The late James Blaine “J.B.”Salter Sr. didn’t set out to be a fishing pole maker. Rather, he was a businessman who loved to fish — but still a businessman first.
J.B. and his brother Weyman operated an automobile service station in Erwinville, which they inherited from their father Josey James (J.J.) and mother Eloise.
For the Salter family, the words “service station” covered a lot of ground. Included in the business was a restaurant, bar, pool hall, community swimming pool and a round-the-clock Friday to Monday card-playing room.
If those weren’t attractions enough, they had a snake and alligator farm, complete with its own monkey. (Another roadside snake farm in Laplace had a chimpanzee that was billed as a gorilla and would smoke any and all cigarettes it could beg off of visitors.)
When the service station business fell on hard times because traffic was diverted around Erwinville by Interstate 10, the brothers changed businesses.
J.B. and his second wife Betty operated a Western Auto store. Brother Weyman opened a sporting goods store. Both businesses operated from 1975 until 1991.
J.B. had a passion for fishing that began when his father started taking him at 5 years old. That passion led to the fishing pole business.
By the time the store was sold, J.B. was well into fishing pole development. His first version — around 1980 — was a bamboo cane pole with eyes sewed onto the pole.
In 1984, J.B. made two big steps. First, he moved to fiberglass for pole construction. Secondly, he began to guide fishing trips.
Blaine remembers that during prime fishing time for sac-a-lait (March through May), his father would do one to three guide trips a week, plus one “fact-finding mission” weekly to find where the sac-a-lait were biting best.
By 1995, most (but not all) of the jigging poles J.B. produced were built of graphite, which he described as lighter, harder and more sensitive than fiberglass.
He changed again in 2003 to a lighter model of graphite, something resembling the pole of today.
J.B. touted two unique elements of his poles. The reel was mounted so that when the pole was properly held, the guides were positioned on one side of the pole rather than on top, keeping the line from contact with the pole itself. The intent was to maximize sensitivity, allowing the angler to feel the lightest tap when fishing tight-line.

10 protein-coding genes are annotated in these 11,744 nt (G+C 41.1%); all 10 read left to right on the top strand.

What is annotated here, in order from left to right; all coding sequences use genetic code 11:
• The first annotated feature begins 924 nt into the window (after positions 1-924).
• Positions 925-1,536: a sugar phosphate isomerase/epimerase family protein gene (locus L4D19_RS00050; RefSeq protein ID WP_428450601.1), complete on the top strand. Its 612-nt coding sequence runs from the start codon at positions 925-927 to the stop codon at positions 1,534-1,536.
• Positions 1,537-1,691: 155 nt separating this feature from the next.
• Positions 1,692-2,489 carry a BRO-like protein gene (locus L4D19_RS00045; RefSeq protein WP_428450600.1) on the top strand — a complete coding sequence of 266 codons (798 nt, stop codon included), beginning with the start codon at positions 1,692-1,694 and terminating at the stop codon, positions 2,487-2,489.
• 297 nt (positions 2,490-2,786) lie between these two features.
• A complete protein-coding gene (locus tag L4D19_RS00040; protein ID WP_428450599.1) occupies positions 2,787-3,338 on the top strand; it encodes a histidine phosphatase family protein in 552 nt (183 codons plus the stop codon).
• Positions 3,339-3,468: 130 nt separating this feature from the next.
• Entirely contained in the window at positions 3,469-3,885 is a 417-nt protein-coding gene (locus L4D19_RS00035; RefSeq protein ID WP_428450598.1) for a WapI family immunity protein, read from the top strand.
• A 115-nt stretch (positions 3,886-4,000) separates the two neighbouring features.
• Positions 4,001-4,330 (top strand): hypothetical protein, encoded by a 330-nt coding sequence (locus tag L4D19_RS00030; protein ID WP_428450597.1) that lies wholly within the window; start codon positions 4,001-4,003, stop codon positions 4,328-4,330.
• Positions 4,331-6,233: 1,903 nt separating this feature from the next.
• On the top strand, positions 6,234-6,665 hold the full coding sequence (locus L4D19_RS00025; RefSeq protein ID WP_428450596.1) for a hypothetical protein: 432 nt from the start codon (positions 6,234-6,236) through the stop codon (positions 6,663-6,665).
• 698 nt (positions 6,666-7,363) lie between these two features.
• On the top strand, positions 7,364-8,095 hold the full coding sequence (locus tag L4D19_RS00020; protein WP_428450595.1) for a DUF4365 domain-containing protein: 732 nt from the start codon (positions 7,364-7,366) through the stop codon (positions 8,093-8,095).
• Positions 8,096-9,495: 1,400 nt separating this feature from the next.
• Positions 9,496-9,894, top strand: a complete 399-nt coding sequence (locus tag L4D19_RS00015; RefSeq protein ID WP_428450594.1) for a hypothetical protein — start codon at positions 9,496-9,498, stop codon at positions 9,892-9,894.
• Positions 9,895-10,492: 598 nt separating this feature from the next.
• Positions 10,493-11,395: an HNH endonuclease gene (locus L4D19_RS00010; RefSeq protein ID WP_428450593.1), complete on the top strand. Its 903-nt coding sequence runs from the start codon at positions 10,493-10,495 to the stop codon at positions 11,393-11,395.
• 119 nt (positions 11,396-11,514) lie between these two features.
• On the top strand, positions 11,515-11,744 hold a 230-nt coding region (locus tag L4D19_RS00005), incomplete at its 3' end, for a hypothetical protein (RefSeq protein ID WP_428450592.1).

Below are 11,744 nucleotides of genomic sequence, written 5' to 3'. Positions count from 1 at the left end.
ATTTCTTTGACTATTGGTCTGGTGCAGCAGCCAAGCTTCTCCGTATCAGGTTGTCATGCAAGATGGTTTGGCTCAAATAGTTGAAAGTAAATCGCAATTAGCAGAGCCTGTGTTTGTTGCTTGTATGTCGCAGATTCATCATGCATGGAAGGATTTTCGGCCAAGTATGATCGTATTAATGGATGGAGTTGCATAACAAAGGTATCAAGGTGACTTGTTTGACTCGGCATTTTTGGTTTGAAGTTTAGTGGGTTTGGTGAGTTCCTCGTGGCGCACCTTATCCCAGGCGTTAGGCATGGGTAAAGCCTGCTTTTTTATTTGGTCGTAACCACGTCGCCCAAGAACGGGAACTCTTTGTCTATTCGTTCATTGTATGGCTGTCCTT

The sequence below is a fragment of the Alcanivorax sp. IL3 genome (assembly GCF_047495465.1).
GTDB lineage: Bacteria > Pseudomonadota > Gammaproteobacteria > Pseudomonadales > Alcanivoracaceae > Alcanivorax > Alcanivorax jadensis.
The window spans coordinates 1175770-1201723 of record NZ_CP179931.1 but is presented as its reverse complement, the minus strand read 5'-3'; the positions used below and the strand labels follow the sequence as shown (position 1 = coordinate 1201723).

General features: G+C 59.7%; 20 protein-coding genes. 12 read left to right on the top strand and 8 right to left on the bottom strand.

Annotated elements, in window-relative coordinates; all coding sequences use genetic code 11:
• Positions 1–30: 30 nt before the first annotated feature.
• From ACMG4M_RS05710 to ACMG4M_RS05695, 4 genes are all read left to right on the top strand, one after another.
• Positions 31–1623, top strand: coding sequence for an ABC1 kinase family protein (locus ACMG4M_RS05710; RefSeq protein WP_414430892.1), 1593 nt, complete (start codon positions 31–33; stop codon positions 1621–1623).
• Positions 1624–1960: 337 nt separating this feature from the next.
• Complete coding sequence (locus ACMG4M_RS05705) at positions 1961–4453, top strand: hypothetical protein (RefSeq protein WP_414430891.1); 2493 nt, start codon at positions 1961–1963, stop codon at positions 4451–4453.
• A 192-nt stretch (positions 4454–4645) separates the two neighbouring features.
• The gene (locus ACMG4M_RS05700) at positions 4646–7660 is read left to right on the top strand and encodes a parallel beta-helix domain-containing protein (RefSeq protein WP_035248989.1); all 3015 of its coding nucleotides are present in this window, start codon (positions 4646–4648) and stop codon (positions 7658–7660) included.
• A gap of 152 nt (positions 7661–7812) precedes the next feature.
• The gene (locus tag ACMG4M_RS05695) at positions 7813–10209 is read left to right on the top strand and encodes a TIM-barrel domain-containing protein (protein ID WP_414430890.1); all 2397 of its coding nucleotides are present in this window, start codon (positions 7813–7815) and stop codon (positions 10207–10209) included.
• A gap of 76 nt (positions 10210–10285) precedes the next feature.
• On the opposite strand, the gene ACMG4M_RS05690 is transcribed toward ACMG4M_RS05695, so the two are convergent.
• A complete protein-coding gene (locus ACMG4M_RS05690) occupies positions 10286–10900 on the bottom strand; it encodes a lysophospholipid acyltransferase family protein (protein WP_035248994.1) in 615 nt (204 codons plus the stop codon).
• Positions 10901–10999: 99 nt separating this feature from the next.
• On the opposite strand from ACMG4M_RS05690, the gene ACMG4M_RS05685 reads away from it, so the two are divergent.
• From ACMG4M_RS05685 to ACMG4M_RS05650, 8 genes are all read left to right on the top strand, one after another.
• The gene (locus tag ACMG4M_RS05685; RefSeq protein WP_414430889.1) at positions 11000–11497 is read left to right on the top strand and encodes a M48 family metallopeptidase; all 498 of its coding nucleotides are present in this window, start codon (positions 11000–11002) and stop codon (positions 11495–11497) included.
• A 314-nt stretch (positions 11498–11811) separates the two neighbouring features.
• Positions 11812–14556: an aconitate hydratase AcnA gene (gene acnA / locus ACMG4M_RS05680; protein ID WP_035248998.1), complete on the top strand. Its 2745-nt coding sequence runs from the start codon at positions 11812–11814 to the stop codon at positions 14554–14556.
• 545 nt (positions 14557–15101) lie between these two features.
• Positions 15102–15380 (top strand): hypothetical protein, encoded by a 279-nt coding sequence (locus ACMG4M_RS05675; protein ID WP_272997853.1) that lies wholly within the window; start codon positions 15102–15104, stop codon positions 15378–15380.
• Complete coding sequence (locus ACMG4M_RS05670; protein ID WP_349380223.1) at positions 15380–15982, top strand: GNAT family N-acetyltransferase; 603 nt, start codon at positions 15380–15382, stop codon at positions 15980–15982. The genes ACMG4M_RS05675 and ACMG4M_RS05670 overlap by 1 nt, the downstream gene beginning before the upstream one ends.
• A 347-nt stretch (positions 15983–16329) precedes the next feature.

Also, Salter Jiggin’ Poles were built with a counterweight on the butt end to reduce angler fatigue on a long fishing trip.
Both features are still found on today’s poles.
“In Dad’s day,” Blaine said, “the poles were built by hand, one at a time, in his shop. With four to six workers, he could turn out eight to 10 poles per day.
“People could buy them at one of about 65 small, independent retailers or by coming to the shop in person, which many did.”
The business suffered eight or nine years ago when Betty’s health took a downturn. Not only did the business languished, but J.B.’s fishing did, as well.
He stopped fishing completely the last five years of life before dying at 86.
Son Blaine has made changes in his attempt to rebuild the business on the foundation his father laid. Production has been outsourced overseas, where rods are built to meticulous specifications.
With the supply end taken care of, the younger Salter can concentrate on expanding sales by going to trade shows, where he teaches customers one-on-one, and through how-to videos on the internet.
In going to shows, Salter is following in his father’s footsteps. From age 7, he attended every outdoor show with J.B.
“He was a natural-born salesman,” Blaine said. “Few people can teach the way he did.”
Plans are to maintain the venerable shop as a shipping and repair facility, to add more wholesale distributors and to expand internet sales.